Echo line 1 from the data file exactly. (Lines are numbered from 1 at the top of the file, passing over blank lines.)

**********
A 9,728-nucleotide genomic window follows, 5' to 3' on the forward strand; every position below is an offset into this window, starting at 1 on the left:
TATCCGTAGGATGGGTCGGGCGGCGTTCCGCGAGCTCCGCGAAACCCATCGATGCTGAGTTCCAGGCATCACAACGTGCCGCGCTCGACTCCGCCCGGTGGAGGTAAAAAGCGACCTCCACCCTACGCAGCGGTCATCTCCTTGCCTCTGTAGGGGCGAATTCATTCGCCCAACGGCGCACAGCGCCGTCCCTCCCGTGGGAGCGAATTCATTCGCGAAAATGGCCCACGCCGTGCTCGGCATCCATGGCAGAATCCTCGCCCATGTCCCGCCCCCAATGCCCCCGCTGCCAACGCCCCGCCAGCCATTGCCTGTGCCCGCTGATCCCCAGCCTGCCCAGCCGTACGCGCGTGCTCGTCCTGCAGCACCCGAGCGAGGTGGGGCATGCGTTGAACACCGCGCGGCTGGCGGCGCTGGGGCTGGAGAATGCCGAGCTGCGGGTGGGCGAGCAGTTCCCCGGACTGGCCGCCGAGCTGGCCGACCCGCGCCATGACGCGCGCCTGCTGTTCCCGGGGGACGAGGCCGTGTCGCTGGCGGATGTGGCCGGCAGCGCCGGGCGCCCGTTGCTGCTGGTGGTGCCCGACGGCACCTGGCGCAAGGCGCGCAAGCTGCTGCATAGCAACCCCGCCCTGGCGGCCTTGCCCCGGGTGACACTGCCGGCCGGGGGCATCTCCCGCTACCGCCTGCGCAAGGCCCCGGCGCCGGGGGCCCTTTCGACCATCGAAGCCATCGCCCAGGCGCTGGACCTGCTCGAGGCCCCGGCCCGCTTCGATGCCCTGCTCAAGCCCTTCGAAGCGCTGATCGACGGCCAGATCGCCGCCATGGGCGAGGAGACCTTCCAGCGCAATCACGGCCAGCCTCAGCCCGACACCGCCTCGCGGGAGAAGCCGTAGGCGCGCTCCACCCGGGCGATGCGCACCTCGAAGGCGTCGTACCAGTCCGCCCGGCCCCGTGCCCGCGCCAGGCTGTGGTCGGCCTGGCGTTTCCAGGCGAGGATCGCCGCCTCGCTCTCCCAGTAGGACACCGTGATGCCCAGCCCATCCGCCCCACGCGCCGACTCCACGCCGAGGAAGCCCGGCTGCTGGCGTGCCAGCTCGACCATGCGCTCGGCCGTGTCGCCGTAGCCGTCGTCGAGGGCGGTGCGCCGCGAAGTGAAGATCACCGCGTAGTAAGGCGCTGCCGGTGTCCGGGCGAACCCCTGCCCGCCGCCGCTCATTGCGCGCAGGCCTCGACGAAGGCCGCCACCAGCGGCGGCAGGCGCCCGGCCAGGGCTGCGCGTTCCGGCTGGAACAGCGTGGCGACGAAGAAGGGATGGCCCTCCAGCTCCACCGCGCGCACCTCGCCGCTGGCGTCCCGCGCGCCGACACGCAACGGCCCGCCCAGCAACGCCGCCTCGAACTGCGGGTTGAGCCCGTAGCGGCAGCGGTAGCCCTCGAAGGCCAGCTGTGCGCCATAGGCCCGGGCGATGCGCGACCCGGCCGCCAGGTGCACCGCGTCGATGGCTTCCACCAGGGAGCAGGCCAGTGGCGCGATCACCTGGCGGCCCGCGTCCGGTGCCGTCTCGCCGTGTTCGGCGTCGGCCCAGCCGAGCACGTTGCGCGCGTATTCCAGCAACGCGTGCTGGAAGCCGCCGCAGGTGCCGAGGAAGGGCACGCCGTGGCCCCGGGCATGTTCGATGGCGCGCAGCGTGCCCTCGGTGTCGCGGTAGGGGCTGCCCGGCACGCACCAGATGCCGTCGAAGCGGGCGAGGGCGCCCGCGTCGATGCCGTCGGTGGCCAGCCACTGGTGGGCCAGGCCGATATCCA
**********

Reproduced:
A 9,728-nucleotide genomic window follows, 5' to 3' on the forward strand; every position below is an offset into this window, starting at 1 on the left: